by Ken Rolheiser
Blessed are they who mourn

I recently suffered the loss of a sister-in-law. I remember thinking at the time, “She is too young and beautiful to die.” But in heaven we will all be young and beautiful.

I must confess I have not suffered the ultimate loss, such as a spouse or even a child, but I have lost parents and siblings. I am not an expert on loss, but I have grown through many experiences of parting.

In a seminar on “Healing Strategies After A Loss” Dr. Bill Webster shared a few basic principles of coping. Yes, there are stages people normally go through, but every one is different in their grieving.

“We see the world as we are”, Webster said, “not as it is.” The world changes for those in grief. Khalil Gibran said, “Your pain is the breaking of the shell that encloses your understanding.”

“Loss changes your world forever,” Webster said. He used the metaphor of what happens to white paint if you add just a few drops of black. “We don’t like grey,” he said, “but everything is affected.”

We can’t get over grief, Webster said, but we can go through it. In his loss of a spouse he went through an uncharacteristic denial where he just did not accept her death initially. Time heals, and finding a purpose again in your life helps.

Relive memories, he suggests. You cannot forget them. At first it is the memories of death, but in time the darkness is lightened by the good memories of earlier years.

Reorganize! You don’t recover from grief, you reorganize your life. You can still have a meaningful life. When does grief end? When you can think of the person without pain – “I am so glad I knew her, or him.”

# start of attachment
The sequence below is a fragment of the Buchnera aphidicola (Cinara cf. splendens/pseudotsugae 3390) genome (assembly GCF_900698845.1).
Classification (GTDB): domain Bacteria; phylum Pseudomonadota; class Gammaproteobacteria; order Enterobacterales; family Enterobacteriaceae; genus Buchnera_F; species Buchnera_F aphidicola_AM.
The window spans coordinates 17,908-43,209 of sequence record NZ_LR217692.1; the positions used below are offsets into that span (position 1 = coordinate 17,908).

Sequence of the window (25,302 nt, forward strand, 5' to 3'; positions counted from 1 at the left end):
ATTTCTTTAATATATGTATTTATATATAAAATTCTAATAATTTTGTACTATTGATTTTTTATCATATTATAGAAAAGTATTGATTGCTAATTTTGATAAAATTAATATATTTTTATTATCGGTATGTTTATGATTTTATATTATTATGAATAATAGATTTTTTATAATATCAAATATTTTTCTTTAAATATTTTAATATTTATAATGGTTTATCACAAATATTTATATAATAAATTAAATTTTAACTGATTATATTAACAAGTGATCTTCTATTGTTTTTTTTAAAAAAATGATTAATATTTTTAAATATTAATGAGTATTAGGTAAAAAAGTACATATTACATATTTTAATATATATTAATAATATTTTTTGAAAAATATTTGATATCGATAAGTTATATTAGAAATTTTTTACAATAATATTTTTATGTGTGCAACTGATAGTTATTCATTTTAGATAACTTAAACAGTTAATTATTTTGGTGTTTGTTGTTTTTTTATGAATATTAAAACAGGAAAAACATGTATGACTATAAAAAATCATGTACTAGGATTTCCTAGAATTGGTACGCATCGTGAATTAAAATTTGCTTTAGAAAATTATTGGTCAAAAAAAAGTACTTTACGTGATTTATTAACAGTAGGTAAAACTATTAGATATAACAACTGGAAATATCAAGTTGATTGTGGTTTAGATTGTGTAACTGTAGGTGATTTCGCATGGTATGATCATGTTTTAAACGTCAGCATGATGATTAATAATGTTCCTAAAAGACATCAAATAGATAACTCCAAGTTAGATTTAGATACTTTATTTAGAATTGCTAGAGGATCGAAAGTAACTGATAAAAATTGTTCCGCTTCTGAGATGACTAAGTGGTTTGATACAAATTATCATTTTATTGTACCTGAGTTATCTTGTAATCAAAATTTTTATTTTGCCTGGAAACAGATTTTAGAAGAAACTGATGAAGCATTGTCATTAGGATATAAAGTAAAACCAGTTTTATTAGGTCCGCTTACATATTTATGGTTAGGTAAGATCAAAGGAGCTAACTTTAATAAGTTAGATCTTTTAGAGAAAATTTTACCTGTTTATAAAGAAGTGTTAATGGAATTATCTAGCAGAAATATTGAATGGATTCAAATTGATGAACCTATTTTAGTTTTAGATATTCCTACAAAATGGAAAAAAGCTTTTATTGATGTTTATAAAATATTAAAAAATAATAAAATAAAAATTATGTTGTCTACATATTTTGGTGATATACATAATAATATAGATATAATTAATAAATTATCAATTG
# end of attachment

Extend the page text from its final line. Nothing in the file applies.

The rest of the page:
I like to think of it as rebooting a computer every morning. Sometimes the daily routine we follow will let us know that we can function again and start anew.

Being a Christian makes the journey of grief easier. Yes, I said easier. We go through these experiences of loss and we fall back on Jesus. Jesus said, “Blessed are they who mourn, for they shall be comforted” (Matthew 5:4). We can mourn our present condition and our sinful nature, but we shall be comforted by the Comforter, the Holy Spirit.

The beatitudes are the answer to all the concerns we may have. Jesus gave us the beatitudes so that we can be cheerful. Who wouldn’t be cheerful if they received comfort, satisfaction, God’s mercy, the earth, and the promise of seeing God?

The Resurrection of Jesus changed our mourning forever! The disciples ran to the tomb to see for themselves. God wants us to find laughter again after loss. God wants us to shake off sorrow, to lift our hearts and our feet, to dance once again.

This will not happen immediately, but as Father Wendelin Rolheiser said at my sister-in-law’s funeral, God does not have a bad day! If we stay close to God, we will have the joy of God Days. And the Spirit of God, the Holy Spirit can lead us in new life.

The words of Taylor Swift’s "I Wish You Would" come to mind:
I wish you would come back,

And I wish you knew that I'll never forget you as long as I live.
And I wish you were right here, right now, it's all good.
I wish you would

And with God’s help it can be all good again.

(586 words)